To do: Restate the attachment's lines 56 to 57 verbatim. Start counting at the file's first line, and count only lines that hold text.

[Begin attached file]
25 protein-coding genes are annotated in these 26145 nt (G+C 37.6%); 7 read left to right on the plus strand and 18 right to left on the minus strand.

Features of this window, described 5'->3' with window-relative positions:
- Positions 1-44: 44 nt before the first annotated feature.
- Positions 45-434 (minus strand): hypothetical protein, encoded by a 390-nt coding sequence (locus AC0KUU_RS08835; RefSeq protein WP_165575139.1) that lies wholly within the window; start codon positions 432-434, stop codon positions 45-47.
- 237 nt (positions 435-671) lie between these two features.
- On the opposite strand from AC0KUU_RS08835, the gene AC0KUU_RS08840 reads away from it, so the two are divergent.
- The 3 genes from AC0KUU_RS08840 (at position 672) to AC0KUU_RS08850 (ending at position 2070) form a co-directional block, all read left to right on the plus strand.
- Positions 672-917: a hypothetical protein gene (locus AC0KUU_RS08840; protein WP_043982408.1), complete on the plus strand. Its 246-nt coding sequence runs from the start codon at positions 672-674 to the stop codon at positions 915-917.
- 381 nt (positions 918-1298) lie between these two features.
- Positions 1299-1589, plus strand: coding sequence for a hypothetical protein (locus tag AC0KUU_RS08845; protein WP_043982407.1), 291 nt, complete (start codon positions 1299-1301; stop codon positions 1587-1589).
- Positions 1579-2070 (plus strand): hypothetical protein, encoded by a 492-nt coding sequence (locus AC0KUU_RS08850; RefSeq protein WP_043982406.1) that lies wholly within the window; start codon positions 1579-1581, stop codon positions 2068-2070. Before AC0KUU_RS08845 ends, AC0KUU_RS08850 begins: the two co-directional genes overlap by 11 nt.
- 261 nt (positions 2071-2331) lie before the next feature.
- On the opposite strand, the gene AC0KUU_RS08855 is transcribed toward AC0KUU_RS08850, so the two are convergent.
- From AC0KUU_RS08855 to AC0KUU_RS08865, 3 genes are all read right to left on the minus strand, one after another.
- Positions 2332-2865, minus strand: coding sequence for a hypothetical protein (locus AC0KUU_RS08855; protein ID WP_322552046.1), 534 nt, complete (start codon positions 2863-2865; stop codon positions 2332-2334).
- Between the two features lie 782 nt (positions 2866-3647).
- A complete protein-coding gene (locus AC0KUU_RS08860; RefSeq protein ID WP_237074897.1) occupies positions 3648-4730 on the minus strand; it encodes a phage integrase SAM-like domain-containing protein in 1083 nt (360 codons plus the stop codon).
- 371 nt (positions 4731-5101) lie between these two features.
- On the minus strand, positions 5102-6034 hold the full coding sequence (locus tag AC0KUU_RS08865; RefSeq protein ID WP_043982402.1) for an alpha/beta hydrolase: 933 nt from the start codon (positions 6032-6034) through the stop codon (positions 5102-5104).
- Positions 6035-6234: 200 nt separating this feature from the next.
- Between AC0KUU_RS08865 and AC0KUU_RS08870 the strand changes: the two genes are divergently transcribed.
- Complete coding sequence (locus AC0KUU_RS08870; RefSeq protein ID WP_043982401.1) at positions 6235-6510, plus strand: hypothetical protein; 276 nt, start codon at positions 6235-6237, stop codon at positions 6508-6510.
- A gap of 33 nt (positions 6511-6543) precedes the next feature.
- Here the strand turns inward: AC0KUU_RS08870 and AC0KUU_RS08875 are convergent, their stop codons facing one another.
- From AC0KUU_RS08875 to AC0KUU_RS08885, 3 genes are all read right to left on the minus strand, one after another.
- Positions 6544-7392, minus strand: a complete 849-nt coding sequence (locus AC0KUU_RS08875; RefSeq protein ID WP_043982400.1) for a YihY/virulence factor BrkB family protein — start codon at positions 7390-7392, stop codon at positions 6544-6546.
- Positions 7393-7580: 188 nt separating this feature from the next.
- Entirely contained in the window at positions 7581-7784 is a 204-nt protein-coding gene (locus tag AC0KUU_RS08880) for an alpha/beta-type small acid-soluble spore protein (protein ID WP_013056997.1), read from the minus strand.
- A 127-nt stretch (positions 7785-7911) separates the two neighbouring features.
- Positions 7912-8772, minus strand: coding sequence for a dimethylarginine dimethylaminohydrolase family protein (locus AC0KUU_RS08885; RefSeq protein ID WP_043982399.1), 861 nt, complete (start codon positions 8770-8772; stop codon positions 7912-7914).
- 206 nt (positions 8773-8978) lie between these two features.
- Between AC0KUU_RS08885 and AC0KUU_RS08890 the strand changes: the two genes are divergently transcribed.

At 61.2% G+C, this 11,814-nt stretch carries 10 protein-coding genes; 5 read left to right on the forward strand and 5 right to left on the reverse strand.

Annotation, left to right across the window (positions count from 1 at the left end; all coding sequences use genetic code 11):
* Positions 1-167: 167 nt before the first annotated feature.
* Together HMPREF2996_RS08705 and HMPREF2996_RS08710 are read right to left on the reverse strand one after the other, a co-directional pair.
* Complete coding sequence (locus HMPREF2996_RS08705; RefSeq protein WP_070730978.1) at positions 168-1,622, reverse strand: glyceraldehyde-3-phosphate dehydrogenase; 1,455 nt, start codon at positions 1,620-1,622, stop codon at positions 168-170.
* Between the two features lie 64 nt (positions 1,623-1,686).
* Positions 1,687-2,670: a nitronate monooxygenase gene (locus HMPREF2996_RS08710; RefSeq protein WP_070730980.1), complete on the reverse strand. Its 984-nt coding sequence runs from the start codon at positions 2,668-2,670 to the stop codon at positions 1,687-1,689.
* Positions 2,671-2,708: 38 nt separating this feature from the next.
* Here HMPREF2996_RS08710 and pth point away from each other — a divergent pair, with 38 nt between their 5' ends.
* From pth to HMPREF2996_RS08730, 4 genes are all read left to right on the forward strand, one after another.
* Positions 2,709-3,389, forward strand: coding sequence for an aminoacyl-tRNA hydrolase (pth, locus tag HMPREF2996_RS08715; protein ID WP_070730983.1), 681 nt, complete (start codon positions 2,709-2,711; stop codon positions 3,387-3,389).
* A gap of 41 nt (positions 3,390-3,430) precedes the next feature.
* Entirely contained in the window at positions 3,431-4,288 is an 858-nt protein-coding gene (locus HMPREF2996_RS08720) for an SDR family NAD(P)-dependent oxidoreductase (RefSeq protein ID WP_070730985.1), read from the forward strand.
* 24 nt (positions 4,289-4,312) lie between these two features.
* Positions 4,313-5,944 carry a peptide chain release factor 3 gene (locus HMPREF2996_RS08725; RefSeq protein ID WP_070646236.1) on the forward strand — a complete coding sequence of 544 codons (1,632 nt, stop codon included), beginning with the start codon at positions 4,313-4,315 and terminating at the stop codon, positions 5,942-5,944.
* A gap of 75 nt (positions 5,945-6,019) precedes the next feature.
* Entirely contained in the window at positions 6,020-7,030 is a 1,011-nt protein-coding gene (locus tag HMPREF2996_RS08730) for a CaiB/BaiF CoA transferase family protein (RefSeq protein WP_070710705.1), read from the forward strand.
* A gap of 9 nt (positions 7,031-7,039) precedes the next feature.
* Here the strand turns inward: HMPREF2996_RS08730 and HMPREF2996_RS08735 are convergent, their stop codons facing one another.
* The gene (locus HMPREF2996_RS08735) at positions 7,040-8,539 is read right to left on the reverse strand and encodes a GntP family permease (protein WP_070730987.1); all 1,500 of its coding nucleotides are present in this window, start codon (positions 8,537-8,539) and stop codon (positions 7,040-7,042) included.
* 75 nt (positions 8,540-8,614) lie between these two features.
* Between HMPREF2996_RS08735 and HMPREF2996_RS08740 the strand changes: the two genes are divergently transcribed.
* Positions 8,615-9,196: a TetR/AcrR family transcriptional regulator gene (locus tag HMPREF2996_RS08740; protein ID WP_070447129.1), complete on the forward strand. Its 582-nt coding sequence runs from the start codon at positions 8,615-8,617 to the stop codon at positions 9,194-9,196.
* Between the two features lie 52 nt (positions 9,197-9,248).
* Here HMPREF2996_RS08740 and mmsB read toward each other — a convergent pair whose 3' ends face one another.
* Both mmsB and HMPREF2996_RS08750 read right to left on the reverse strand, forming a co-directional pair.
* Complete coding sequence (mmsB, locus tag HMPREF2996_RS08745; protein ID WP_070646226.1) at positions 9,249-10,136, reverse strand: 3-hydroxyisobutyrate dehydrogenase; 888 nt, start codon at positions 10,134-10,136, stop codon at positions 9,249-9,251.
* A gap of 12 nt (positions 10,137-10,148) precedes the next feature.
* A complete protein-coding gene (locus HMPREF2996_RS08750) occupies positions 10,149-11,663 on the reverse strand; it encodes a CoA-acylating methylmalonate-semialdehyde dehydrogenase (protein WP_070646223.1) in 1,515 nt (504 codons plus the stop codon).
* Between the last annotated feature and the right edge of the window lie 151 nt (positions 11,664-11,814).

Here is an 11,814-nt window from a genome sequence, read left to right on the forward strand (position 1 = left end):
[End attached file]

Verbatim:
* Between the two features lie 52 nt (positions 9,197-9,248).
* Here HMPREF2996_RS08740 and mmsB read toward each other — a convergent pair whose 3' ends face one another.